The recent idling of two refineries in southeastern Pennsylvania and previously announced plans to idle an additional refinery in the region by mid-2012 would, taken together, reduce operating refinery capacity along the entire East Coast by 27 percent. This reduction in refinery activity, if fully implemented and made permanent, looks set to reverse recent declines in U.S. gasoline imports even if end-user demand for gasoline continues to edge lower, as expected by the U.S. Energy Information Administration (EIA). On its face, any short-term increase in aggregate East Coast import requirements that may result from the closures would not cause East Coast gasoline imports to exceed peak levels recorded in 2006. The need for alternate supply, however, may be felt most acutely in the region surrounding the idled plants, which is currently ill-equipped to handle larger product import volumes. Price increases relative to other markets could be required to overcome short-term logistical hurdles.
On the back of strong demand for products in Latin America and other emerging markets and sagging demand at home, U.S. exports of refined products surged to record levels in 2011, while imports fell to levels not seen since early last decade. As a result, U.S. exports of petroleum products exceeded imports in 2011 for the first time since at least 1949. The East Coast was no exception; total product imports into the region were lower (through October) than any annual average since 1999.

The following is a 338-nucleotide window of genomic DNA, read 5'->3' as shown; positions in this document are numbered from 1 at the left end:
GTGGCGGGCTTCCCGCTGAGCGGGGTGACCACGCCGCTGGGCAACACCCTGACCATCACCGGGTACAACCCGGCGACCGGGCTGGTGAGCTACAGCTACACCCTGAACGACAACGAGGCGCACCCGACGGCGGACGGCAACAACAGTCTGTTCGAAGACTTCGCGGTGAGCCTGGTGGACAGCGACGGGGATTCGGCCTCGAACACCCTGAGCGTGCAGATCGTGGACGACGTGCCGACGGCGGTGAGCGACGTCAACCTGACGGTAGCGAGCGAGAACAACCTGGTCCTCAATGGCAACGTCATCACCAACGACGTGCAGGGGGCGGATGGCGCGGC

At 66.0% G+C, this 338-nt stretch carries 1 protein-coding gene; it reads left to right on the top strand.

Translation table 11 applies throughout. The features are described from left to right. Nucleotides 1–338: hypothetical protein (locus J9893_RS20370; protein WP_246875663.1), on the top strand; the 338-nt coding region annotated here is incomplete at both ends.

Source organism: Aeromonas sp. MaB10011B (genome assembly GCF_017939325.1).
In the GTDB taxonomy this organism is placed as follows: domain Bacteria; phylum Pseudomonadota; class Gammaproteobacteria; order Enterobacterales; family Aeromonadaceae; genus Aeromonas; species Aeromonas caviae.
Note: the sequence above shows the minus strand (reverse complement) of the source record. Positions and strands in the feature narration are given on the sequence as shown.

The sustainability of this trend is not assured, however, particularly on the East Coast. With the idling of ConocoPhillips' Trainer refinery and Sunoco's Marcus Hook refinery, East Coast refining capacity dropped by 27 percent since the end of September. Sunoco has said that, in the absence of a buyer, it would also shut its Philadelphia refinery by mid-2012. Increased imports would likely comprise a major portion of replacement product supplies, particularly for gasoline.
The East Coast is by far the largest gasoline market in the United States. Gasoline accounts for most product imports into the region. In 2010, the East Coast imported 760,000 barrels per day (bbl/d) of gasoline, or 24 percent of all gasoline consumed regionally, but only 198,000 bbl/d of distillate fuel (17 percent of consumption) and 46,000 bbl/d of jet fuel (8 percent of consumption). However, products shipped by pipeline from the U.S. Gulf Coast provide the largest share of products consumed along the East Coast.